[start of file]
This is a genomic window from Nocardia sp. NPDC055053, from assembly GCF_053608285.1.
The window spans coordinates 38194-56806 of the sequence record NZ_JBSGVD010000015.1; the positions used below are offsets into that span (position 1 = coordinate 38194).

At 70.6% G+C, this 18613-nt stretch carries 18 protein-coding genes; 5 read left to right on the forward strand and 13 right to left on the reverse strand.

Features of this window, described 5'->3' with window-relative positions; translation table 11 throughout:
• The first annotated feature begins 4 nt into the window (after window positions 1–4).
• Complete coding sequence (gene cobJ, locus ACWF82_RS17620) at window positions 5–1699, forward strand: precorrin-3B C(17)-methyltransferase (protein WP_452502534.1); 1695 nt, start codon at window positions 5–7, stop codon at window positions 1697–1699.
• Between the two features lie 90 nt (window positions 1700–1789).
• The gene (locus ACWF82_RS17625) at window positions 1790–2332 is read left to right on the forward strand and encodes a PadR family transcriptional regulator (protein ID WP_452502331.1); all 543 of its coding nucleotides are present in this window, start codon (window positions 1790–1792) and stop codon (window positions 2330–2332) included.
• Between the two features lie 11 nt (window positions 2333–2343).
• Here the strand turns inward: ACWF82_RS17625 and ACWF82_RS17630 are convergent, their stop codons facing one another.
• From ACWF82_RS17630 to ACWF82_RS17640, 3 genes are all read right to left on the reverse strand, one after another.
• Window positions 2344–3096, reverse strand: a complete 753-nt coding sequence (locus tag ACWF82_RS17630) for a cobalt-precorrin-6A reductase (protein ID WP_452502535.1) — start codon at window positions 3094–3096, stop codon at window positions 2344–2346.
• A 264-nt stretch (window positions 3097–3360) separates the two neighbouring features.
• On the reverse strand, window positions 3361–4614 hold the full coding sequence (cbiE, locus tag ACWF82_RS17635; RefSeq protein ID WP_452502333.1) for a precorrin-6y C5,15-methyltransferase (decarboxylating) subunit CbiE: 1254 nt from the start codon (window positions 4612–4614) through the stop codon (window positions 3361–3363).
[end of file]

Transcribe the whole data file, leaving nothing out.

This is a genomic window from Nocardia sp. NPDC055053, from assembly GCF_053608285.1.
The window spans coordinates 38194-56806 of the sequence record NZ_JBSGVD010000015.1; the positions used below are offsets into that span (position 1 = coordinate 38194).

At 70.6% G+C, this 18613-nt stretch carries 18 protein-coding genes; 5 read left to right on the forward strand and 13 right to left on the reverse strand.

Features of this window, described 5'->3' with window-relative positions; translation table 11 throughout:
• The first annotated feature begins 4 nt into the window (after window positions 1–4).
• Complete coding sequence (gene cobJ, locus ACWF82_RS17620) at window positions 5–1699, forward strand: precorrin-3B C(17)-methyltransferase (protein WP_452502534.1); 1695 nt, start codon at window positions 5–7, stop codon at window positions 1697–1699.
• Between the two features lie 90 nt (window positions 1700–1789).
• The gene (locus ACWF82_RS17625) at window positions 1790–2332 is read left to right on the forward strand and encodes a PadR family transcriptional regulator (protein ID WP_452502331.1); all 543 of its coding nucleotides are present in this window, start codon (window positions 1790–1792) and stop codon (window positions 2330–2332) included.
• Between the two features lie 11 nt (window positions 2333–2343).
• Here the strand turns inward: ACWF82_RS17625 and ACWF82_RS17630 are convergent, their stop codons facing one another.
• From ACWF82_RS17630 to ACWF82_RS17640, 3 genes are all read right to left on the reverse strand, one after another.
• Window positions 2344–3096, reverse strand: a complete 753-nt coding sequence (locus tag ACWF82_RS17630) for a cobalt-precorrin-6A reductase (protein ID WP_452502535.1) — start codon at window positions 3094–3096, stop codon at window positions 2344–2346.
• A 264-nt stretch (window positions 3097–3360) separates the two neighbouring features.
• On the reverse strand, window positions 3361–4614 hold the full coding sequence (cbiE, locus tag ACWF82_RS17635; RefSeq protein ID WP_452502333.1) for a precorrin-6y C5,15-methyltransferase (decarboxylating) subunit CbiE: 1254 nt from the start codon (window positions 4612–4614) through the stop codon (window positions 3361–3363).